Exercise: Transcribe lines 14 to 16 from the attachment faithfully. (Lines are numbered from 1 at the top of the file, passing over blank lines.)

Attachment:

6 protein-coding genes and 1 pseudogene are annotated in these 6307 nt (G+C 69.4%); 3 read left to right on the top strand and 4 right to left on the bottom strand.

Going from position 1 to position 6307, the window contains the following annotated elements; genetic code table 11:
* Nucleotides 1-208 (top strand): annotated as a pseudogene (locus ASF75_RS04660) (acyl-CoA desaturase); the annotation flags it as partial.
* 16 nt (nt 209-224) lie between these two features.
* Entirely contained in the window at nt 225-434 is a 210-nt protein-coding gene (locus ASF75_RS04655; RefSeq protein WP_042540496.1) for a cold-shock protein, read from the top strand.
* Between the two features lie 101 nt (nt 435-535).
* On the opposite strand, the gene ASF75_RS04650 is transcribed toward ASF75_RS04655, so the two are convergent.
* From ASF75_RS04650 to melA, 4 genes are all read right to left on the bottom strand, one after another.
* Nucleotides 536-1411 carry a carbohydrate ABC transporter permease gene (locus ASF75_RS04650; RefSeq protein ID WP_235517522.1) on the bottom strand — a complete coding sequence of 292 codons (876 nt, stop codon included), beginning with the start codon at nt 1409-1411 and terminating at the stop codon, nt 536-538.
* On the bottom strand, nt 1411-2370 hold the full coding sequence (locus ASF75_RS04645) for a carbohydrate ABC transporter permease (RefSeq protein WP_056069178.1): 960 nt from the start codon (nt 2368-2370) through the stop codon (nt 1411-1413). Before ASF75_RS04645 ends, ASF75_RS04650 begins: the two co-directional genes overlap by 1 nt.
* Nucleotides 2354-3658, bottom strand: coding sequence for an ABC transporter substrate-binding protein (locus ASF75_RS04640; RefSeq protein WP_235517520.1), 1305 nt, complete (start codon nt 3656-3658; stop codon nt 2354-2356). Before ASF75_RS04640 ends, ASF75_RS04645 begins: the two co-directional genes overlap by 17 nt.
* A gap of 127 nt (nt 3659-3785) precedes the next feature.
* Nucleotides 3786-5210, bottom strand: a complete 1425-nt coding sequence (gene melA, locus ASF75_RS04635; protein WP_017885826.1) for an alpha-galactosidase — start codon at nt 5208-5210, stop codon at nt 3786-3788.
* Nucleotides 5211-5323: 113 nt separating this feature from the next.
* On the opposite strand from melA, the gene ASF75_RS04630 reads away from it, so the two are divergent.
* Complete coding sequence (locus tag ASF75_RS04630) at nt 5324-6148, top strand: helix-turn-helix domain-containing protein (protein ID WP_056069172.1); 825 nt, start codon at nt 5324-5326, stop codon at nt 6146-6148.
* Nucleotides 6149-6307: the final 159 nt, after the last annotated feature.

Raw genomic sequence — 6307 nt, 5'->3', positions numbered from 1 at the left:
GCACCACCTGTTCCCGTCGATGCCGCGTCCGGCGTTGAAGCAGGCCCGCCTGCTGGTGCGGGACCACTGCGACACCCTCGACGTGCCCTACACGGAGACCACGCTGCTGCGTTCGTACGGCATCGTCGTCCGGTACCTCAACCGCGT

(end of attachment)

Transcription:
* Nucleotides 5211-5323: 113 nt separating this feature from the next.
* On the opposite strand from melA, the gene ASF75_RS04630 reads away from it, so the two are divergent.
* Complete coding sequence (locus tag ASF75_RS04630) at nt 5324-6148, top strand: helix-turn-helix domain-containing protein (protein ID WP_056069172.1); 825 nt, start codon at nt 5324-5326, stop codon at nt 6146-6148.